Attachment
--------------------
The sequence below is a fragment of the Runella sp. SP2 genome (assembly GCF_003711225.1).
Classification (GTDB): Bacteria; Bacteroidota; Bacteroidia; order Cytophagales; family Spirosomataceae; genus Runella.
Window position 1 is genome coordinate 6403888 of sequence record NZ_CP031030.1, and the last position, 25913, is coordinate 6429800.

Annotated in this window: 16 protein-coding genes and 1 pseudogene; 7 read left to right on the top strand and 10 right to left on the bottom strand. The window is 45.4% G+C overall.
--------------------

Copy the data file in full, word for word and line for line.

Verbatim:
The sequence below is a fragment of the Runella sp. SP2 genome (assembly GCF_003711225.1).
Classification (GTDB): Bacteria; Bacteroidota; Bacteroidia; order Cytophagales; family Spirosomataceae; genus Runella.
Window position 1 is genome coordinate 6403888 of sequence record NZ_CP031030.1, and the last position, 25913, is coordinate 6429800.

Annotated in this window: 16 protein-coding genes and 1 pseudogene; 7 read left to right on the top strand and 10 right to left on the bottom strand. The window is 45.4% G+C overall.